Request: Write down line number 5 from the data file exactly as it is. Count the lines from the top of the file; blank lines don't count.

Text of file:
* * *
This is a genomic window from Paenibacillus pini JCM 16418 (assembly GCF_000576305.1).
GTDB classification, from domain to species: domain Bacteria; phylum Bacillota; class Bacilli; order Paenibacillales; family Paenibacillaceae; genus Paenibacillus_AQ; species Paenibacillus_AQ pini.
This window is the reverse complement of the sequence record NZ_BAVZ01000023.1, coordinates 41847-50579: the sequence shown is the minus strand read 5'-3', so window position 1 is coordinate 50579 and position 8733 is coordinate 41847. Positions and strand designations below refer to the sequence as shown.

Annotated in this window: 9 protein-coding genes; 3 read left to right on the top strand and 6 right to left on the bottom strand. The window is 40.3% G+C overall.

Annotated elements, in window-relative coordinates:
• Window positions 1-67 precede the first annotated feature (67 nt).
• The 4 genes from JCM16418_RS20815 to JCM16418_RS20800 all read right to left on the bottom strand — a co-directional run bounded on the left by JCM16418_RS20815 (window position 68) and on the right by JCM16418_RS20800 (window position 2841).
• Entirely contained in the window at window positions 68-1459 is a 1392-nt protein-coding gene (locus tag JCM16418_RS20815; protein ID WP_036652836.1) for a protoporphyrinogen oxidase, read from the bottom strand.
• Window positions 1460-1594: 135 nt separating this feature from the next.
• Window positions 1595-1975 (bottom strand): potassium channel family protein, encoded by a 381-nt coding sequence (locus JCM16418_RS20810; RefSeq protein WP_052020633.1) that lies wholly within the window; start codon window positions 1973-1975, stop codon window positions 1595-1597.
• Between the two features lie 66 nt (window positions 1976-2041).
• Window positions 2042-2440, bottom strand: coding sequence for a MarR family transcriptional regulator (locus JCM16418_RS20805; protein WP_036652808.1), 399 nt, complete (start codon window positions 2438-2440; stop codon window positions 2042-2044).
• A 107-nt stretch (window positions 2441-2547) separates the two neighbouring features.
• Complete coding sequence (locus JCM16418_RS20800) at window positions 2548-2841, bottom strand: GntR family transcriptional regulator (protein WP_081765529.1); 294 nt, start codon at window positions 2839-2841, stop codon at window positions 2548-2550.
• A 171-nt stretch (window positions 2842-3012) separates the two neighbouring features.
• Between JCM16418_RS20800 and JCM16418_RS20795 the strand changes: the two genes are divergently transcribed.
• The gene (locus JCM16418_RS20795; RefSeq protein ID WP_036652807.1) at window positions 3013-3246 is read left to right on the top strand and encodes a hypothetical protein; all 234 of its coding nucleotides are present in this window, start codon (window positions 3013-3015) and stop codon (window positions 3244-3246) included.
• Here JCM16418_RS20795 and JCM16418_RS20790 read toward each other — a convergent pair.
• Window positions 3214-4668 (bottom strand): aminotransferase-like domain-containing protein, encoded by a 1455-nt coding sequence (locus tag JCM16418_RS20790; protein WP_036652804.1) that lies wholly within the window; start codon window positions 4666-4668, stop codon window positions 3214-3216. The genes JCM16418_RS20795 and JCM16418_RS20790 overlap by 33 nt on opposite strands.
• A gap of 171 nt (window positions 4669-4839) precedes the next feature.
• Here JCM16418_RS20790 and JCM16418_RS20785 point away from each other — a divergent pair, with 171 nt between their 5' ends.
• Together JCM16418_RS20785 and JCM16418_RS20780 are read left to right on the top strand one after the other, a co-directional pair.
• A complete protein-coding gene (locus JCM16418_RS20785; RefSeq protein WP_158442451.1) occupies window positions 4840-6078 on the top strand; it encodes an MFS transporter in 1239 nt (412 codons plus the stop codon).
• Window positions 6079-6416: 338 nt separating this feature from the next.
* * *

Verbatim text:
Annotated elements, in window-relative coordinates: